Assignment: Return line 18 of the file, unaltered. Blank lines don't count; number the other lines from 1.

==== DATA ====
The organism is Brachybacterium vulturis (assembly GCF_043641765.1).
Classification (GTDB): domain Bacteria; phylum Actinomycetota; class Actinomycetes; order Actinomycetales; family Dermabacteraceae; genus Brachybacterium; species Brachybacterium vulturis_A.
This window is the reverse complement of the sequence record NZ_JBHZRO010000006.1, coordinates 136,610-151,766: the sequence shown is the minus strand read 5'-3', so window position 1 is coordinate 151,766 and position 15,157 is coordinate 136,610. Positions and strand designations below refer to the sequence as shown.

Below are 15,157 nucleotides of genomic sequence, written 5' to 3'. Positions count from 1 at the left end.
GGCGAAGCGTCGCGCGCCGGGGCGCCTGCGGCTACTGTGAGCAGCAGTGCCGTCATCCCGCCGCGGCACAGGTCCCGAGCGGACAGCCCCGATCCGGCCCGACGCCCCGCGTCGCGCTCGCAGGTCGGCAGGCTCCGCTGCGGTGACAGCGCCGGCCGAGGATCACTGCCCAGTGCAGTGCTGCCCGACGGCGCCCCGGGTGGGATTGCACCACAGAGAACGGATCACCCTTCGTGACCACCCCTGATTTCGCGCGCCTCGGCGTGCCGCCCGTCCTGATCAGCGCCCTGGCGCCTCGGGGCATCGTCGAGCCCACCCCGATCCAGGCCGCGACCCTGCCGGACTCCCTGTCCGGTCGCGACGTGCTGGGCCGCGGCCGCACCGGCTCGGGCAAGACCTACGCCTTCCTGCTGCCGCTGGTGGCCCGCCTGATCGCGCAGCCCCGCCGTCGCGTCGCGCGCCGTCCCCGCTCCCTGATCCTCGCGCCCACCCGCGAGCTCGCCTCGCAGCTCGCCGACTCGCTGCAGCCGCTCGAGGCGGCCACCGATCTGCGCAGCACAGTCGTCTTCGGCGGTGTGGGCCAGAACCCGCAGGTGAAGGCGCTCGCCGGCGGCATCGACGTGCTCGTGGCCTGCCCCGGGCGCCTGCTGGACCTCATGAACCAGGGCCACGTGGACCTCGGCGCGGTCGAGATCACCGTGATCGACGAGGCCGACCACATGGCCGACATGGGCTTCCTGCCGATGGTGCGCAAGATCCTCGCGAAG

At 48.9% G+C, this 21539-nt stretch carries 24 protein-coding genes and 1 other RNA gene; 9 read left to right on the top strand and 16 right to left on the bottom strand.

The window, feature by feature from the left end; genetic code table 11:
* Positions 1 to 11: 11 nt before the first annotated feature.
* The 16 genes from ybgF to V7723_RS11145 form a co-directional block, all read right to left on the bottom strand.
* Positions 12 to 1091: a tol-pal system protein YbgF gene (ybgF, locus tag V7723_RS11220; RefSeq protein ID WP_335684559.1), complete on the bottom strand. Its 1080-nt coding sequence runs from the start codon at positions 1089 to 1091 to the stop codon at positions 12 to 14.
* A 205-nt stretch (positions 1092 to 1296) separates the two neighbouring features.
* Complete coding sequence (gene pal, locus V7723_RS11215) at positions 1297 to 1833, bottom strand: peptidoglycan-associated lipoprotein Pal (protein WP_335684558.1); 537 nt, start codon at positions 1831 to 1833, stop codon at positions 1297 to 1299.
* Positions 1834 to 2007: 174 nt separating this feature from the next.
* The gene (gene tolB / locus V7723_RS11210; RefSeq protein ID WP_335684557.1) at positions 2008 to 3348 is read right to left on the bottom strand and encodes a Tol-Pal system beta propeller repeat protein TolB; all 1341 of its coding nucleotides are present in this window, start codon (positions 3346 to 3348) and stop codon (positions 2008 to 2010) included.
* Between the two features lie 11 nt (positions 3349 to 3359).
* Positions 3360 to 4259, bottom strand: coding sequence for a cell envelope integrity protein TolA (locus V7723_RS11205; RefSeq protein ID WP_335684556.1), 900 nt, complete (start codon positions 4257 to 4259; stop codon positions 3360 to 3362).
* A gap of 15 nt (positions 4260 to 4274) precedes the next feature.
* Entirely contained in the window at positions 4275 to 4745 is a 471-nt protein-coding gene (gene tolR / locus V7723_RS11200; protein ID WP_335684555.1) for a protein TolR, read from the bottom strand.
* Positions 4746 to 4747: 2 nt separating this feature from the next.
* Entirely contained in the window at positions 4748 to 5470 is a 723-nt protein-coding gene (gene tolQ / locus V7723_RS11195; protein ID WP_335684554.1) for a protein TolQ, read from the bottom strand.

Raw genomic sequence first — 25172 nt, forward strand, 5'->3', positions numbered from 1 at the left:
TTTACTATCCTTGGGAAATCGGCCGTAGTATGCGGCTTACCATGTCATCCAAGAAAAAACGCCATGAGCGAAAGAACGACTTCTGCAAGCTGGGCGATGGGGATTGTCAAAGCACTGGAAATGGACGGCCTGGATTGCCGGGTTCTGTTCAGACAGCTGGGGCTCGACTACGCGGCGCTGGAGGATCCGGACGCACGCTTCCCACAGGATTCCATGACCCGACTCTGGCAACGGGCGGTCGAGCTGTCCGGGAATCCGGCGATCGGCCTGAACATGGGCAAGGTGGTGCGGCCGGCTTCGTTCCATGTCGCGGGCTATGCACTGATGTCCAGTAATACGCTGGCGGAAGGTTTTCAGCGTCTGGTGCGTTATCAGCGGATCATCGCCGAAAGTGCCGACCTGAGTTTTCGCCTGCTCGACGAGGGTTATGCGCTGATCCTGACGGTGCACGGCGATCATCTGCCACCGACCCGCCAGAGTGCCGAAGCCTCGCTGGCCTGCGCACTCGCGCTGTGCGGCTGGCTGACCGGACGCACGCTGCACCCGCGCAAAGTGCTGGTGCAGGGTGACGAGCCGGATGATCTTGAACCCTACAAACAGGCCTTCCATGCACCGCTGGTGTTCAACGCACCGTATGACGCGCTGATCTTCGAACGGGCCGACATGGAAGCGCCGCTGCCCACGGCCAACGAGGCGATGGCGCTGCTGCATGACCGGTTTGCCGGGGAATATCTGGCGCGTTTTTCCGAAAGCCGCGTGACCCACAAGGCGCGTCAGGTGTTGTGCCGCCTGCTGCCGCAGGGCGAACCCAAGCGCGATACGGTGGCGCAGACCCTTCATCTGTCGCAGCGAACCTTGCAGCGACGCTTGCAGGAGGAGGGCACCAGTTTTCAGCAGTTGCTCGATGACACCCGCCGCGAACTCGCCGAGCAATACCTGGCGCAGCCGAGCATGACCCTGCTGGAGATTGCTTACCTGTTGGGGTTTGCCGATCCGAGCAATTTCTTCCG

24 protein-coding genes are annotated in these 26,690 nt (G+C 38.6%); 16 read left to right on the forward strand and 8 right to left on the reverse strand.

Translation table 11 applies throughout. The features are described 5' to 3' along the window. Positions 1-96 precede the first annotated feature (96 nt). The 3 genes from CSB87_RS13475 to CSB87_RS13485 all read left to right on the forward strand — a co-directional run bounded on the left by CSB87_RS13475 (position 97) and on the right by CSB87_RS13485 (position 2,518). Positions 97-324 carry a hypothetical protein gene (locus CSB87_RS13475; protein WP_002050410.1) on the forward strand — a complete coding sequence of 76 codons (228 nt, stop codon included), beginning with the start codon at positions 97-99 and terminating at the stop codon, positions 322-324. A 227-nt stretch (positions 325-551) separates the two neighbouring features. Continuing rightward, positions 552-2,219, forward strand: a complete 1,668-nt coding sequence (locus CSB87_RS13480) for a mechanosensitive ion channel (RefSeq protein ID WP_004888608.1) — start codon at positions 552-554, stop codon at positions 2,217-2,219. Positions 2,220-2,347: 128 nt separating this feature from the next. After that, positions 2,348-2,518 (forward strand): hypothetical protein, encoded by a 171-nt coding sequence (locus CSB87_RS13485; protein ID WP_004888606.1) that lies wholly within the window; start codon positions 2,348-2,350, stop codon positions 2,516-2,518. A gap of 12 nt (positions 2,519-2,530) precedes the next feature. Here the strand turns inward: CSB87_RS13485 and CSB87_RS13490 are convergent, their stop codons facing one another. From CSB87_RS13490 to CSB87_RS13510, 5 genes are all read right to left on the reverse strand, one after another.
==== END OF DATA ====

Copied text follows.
* Entirely contained in the window at positions 4275 to 4745 is a 471-nt protein-coding gene (gene tolR / locus V7723_RS11200; protein ID WP_335684555.1) for a protein TolR, read from the bottom strand.